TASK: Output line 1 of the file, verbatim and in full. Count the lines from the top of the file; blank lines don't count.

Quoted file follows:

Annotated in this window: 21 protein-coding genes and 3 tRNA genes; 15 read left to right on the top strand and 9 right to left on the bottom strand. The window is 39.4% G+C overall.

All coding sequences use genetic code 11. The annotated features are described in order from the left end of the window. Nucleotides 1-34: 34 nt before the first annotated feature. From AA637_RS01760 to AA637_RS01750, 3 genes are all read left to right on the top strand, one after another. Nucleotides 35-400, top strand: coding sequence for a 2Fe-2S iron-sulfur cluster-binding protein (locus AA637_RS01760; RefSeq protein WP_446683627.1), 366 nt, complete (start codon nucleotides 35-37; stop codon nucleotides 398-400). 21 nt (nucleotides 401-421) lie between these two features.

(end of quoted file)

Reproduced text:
Annotated in this window: 21 protein-coding genes and 3 tRNA genes; 15 read left to right on the top strand and 9 right to left on the bottom strand. The window is 39.4% G+C overall.